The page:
The Kia Stinger Must Evolve, Maybe With Electrification, To Survive

The sport sedan is getting a facelift, but that might not be enough to save it.

Linhbergh LLC/Kia

The Kia Stinger is one of the most underappreciated enthusiast cars on the market today. The 365-horsepower, rear-wheel-drive sedan is one of the most fun cars to drive under $40,000, but auto aficionados simply aren't biting on the Korean automaker's line. And while a facelift is still scheduled to improve the four-door's complexion, it might not be enough to save the Stinger as we know it from the scrap bin.

News of Kia's confirmed facelift comes courtesy of a Top Gear interview with the automaker's design boss, Karim Habib. During the interview, the ex-BMW, Mercedes, and Infiniti designer let slip that the Stinger will have few changes in the near future, something which has been rumored for quite some time despite the platform only being three years old.

“It’s coming pretty soon,” said Habib. “We just wanted to strengthen a few things. If you think about the lighting—on a car that is a halo car for us—we want to make sure that we have the best technology when it comes to lighting. And, of course, it is the symbol of sportiness so what we’ve done in terms of design is try to amplify that.”

Habib's explanation seems fairly straightforward: the automaker wants to double-down on the already-sporty look of the Stinger to make it more attractive to its customers, likely through a mid-cycle refresh. The design head specifically focuses on the lightning, meaning that the changes we see could potentially reflect redesigned headlight and taillight housings, as well as subtle sporty tweaks to the bumpers.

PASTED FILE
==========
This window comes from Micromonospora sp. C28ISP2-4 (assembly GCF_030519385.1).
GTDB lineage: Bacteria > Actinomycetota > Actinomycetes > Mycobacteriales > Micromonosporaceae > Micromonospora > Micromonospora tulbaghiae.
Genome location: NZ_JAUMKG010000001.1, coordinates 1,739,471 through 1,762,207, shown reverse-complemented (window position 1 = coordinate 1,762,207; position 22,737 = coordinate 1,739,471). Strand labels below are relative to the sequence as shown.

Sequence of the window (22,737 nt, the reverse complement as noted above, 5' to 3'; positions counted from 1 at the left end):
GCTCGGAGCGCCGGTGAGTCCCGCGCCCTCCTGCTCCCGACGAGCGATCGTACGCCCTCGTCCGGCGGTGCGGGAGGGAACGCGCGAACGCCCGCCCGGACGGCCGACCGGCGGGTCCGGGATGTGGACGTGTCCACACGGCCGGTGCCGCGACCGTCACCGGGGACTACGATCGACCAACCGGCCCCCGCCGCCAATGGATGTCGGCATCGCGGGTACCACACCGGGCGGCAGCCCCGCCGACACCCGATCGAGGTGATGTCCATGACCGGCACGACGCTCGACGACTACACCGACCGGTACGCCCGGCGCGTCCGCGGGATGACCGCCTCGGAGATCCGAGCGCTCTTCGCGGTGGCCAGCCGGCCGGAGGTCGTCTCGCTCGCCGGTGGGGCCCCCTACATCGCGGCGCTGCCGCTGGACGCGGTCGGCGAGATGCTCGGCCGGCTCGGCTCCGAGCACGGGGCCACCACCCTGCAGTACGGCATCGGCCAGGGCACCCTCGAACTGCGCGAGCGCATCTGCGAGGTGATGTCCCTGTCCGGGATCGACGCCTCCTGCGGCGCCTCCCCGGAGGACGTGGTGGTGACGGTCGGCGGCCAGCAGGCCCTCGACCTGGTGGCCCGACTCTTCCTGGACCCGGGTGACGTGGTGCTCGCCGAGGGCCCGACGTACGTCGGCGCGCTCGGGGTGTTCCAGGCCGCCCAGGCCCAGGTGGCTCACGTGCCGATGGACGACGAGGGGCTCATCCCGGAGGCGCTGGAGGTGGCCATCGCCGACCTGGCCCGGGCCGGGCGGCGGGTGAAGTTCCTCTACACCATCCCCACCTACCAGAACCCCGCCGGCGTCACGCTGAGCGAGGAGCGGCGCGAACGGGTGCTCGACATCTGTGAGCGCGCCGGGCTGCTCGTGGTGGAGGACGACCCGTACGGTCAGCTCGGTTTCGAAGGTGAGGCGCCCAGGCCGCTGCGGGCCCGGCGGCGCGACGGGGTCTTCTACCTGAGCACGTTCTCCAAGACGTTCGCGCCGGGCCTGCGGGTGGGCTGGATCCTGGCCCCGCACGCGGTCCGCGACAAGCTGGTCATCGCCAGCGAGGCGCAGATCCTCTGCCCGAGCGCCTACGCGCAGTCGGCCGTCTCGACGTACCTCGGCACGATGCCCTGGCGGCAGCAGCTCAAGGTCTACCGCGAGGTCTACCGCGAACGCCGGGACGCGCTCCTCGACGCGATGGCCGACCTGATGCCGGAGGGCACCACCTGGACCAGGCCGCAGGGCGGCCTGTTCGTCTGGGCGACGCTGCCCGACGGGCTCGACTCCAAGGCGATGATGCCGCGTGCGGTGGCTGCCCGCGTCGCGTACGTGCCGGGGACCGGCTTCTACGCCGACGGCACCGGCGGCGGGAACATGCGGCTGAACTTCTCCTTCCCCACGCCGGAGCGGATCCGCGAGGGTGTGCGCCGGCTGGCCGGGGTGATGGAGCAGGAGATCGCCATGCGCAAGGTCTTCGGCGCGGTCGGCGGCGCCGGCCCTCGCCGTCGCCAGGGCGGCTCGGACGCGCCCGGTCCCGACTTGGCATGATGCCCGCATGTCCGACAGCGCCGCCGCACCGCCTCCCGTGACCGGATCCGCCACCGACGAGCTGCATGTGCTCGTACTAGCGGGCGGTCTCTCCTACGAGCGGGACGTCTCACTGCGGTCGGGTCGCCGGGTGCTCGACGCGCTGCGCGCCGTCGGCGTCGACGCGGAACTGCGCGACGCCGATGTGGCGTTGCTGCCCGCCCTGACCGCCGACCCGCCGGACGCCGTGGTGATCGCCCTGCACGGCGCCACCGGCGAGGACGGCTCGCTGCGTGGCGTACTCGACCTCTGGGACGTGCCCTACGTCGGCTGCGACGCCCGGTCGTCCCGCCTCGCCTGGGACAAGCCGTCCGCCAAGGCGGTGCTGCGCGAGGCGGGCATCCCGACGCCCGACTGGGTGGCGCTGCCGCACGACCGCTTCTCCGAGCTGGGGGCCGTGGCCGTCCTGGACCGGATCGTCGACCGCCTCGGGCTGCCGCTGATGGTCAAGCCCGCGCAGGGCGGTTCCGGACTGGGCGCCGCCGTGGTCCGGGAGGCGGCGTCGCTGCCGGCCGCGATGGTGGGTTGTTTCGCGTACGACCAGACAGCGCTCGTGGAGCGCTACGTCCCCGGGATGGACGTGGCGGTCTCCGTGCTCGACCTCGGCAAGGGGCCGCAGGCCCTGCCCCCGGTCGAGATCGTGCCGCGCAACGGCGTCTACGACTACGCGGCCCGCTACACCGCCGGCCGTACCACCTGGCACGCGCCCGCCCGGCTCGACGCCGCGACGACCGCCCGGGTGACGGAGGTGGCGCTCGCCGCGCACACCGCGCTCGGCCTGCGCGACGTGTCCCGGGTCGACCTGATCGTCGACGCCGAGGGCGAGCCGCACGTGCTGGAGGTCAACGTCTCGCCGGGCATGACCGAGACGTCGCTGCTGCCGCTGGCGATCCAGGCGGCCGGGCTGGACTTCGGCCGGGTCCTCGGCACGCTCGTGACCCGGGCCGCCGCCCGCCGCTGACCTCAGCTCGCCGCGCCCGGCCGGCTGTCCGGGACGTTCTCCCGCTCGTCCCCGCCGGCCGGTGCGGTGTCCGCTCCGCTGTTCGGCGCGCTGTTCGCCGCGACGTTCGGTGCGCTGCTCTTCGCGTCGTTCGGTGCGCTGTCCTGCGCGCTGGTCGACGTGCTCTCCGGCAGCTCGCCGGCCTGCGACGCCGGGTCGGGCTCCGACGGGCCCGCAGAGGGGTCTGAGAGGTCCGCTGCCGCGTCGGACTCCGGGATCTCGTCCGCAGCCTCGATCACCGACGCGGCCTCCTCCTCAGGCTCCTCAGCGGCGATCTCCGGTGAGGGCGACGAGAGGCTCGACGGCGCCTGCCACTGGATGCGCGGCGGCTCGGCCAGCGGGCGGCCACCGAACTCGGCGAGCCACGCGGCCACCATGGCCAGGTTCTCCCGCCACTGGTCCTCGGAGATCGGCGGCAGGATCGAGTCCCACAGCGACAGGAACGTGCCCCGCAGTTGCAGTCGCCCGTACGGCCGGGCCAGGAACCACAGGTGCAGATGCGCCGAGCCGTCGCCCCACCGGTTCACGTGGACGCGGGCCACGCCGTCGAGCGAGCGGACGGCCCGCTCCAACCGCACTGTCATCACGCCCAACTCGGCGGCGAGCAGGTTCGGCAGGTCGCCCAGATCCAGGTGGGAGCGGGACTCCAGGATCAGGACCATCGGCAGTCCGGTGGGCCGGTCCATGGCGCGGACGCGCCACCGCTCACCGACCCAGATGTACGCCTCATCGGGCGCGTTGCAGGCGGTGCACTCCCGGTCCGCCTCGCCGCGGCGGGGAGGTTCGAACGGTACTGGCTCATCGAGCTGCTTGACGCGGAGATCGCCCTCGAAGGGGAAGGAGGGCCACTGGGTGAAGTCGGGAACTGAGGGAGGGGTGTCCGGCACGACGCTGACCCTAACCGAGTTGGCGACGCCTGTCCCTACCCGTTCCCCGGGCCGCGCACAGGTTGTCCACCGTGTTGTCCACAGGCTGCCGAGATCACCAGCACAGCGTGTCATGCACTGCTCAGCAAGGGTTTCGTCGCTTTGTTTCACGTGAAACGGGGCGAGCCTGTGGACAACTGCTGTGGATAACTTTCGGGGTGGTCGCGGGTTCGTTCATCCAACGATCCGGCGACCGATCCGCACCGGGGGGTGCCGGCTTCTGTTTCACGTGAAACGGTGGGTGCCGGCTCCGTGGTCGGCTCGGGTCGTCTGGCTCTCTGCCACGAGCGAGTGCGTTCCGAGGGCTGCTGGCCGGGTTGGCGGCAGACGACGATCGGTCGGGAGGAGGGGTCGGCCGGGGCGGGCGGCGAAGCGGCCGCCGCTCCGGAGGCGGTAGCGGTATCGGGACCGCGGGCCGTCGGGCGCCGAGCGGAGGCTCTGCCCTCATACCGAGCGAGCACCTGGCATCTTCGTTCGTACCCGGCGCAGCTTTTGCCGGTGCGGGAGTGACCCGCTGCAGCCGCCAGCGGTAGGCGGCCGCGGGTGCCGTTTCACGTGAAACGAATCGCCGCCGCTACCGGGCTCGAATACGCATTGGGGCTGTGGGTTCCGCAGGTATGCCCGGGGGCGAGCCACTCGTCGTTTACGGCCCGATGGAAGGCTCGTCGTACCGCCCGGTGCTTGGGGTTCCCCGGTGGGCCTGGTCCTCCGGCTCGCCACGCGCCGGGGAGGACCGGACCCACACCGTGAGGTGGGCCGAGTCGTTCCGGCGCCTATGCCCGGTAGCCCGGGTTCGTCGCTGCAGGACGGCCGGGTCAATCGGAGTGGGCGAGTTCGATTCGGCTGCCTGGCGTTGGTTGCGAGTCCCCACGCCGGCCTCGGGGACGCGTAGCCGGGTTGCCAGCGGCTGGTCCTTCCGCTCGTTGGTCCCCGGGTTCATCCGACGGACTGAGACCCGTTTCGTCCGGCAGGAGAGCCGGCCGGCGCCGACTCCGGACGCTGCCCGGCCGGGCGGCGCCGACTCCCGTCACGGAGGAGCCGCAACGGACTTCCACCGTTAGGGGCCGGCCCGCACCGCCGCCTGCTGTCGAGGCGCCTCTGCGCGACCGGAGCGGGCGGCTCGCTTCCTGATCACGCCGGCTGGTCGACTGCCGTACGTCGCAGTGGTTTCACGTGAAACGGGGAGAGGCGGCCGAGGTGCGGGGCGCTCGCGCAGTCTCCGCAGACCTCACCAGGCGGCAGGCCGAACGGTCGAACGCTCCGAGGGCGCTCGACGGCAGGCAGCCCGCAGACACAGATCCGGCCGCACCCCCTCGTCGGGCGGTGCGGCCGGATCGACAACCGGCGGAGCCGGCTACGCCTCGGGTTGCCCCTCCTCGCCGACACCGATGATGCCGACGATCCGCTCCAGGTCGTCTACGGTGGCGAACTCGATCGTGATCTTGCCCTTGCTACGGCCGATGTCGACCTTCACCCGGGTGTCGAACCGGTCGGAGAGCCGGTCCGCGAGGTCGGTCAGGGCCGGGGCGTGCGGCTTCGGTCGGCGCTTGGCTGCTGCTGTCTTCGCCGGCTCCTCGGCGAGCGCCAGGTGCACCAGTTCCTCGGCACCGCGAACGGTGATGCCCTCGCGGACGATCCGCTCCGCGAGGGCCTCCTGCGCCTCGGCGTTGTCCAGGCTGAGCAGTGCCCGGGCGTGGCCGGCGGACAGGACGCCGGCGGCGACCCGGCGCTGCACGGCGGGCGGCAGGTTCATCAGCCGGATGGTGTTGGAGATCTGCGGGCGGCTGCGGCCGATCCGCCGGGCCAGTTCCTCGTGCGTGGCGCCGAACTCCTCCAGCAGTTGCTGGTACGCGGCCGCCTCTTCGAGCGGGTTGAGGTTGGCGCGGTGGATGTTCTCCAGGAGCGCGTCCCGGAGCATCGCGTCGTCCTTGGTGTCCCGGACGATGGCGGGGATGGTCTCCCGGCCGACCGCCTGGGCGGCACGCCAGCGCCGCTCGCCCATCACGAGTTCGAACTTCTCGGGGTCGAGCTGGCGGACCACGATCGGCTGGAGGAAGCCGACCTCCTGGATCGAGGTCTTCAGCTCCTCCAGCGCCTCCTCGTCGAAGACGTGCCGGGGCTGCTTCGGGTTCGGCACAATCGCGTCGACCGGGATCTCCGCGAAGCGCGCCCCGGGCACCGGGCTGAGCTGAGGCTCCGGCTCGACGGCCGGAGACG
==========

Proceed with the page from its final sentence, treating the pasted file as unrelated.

Past the facelift, the model's future seems to be riddled with uncertainty. Can the Stinger's twin-turbo V6 withstand the test of time while other automakers are shifting their power delivery towards hybrid and full electrification?

“I definitely hope that the spirit of the Stinger stays at the core of what Kia is as we change as a brand,” said Habib. He later added, "As the technology goes towards EVs and as the world and its appetite for these types of cars changes, the concept probably has to evolve as well.”

It seems like the Stinger of today may be headed the way of the manual transmission: dead because new car buyers aren't interested. Habib mentions that the Stinger is the recipe for any successful car. It's "sporty, affordable, beautiful"— so why is nobody buying it

The last time we discussed the Stinger's fate, many people mentioned that the Kia dealership experience and brand reputation were the main factors that drove potential buyers away from the car.

Yet another problem is the niche audience that Kia needs to cater to in order to sell the sedan. The Stinger exists in an awkward spot, slotted somewhere between the boy-racer Honda Civic Type R and the more refined Infiniti Q50. Perhaps worse yet, it directly competes with like-minded vehicles from Kia's sister brand, such as the Genesis G70.

While the Stinger is a special car, little outside of its driving experience makes it particularly interesting compared to even its closest rivals. Maybe changing the Stinger up isn't such a bad idea after all.

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